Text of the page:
my partner is refusing to sign any legal documents that he is a 2/3 owner and the manager of the company (trying to hide himself in case if something goes wrong but he is giving me the excuse that he owns an other entity)
he does get checks under his personal name
but not sure if that is good enough to prove that he is the manager of the company and if anything goes wrong he will be responsible for all the company's operations, or everything will fall on me just because the company is under my name ?
when i asked him to add his name he said that he doesn't want the company anymore and he will take all business to his other company and leave me with company paperwork and unpaid off trucks what should i do if he does ? i mean he brought all the business but he was getting paid to do so
You have not mentioned what type of company this is (LLC, corporation, etc.). It's a good idea to have business agreements and ownership arrangements in writing. The type of arrangement you appear to have raises red flags.
Sit down with a TX business lawyer and try to get this straightened out.
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I concur with my AZ colleague. You need to visit with a Houston-area lawyer who can review the documents surrounding your business formation, and assist you with an analysis and game plan.
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It sounds very much like you should consult with an experienced business lawyer immediately to help you sort these issues out and move forward as your business associate clearly does not intend to honor your previous agreements.
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It's not clear to me whether this is actually a partnership, LLC, corporation or some other type of business, or whether you have any written agreement with this person, or what any oral agreement might have been. That's the first thing to consider, which can't be done without a detailed discussion and review of whatever documentation there may be.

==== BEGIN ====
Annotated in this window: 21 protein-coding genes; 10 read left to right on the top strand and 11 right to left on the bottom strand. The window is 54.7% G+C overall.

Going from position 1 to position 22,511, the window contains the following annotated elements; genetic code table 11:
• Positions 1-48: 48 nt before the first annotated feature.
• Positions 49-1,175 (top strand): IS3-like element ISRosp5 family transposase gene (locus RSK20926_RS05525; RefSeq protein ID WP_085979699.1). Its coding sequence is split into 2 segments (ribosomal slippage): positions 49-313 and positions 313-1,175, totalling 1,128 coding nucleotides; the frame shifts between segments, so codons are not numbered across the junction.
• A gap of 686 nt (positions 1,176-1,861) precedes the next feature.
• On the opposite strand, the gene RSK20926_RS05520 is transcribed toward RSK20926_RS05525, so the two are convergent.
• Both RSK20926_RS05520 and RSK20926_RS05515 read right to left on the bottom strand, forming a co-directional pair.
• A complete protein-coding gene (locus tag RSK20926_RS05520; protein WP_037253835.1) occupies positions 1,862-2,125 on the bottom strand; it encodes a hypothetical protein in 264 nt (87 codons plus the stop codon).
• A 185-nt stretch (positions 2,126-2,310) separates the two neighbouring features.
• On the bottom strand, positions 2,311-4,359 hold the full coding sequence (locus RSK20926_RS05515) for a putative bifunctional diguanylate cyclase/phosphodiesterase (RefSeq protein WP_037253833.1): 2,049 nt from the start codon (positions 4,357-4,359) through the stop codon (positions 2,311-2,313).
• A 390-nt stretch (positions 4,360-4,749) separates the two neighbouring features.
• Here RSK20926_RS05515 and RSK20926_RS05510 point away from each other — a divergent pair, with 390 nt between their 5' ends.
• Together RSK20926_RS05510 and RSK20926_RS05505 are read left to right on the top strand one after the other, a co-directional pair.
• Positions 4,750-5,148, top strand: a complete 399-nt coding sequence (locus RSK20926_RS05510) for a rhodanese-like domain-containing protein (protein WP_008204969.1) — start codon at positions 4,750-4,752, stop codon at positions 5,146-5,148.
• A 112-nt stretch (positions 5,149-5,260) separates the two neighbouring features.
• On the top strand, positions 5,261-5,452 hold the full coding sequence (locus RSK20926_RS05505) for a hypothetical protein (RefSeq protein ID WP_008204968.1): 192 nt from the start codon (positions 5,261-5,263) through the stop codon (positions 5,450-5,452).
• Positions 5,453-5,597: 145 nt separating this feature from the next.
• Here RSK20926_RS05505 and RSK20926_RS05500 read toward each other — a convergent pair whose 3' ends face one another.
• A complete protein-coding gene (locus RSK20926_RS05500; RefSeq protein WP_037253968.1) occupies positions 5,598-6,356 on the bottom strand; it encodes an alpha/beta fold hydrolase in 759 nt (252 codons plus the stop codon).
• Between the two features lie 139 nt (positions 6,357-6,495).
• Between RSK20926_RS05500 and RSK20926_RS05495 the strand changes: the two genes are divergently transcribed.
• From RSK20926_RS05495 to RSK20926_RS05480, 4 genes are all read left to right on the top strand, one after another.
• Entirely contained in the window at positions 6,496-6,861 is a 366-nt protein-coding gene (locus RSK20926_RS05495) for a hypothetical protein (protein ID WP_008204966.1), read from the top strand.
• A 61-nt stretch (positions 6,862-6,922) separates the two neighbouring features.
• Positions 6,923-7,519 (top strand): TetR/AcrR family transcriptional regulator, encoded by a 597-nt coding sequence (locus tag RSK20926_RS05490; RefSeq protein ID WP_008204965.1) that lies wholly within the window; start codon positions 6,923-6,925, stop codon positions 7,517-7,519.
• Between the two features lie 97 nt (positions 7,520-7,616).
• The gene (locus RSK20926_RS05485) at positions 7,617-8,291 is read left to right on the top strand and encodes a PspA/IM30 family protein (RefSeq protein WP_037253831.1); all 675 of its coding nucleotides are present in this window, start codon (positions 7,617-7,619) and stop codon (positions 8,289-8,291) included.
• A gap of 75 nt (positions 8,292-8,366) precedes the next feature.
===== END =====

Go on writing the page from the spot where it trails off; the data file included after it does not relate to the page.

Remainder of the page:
It 's unusual for the dispute to be that someone won't claim their ownership portion of a company, and that makes me think that perhaps the company isn't really worth anything and has more debts than assets. In that case, it's time to break out the documents and determine who is really liable for the debts.
There is no way to sort any of this out without sitting down to review all the documents with a lawyer.
I would also ask about the written or oral representations each side made before the entity was formed, as these are significant keys to (i) understanding expectations and how they were not met, and, (ii) can relate to legal theories that provide remedies against the other partner, including a right to profits as expected or a refund of all investment.
Terri is right about needing to know the form of the business - as that will tell you the rights each of you has under our Texas Business Organizations Code. That Code sets the basic rights of owners in an entity if there is not a written agreement. It also determines when an owner must complete certain procedures to make a claim. For example, a derivative proceeding is one where the owner asserts the rights of the entity because the owner does not have enough voting power to cause the entity to make the claim. This may occur if a majority owner takes company property and just leaves. The entity holds the right to sue to recover the property, as a general matter, and not the minority owner. But the statutes do contain exceptions. So knowing what type of entity it is links to knowing what remedies exist.
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There is a lot to unpack here. Do you have a partnership agreement with him? What type of entity is the business under? LLC? Corp? Partnership?
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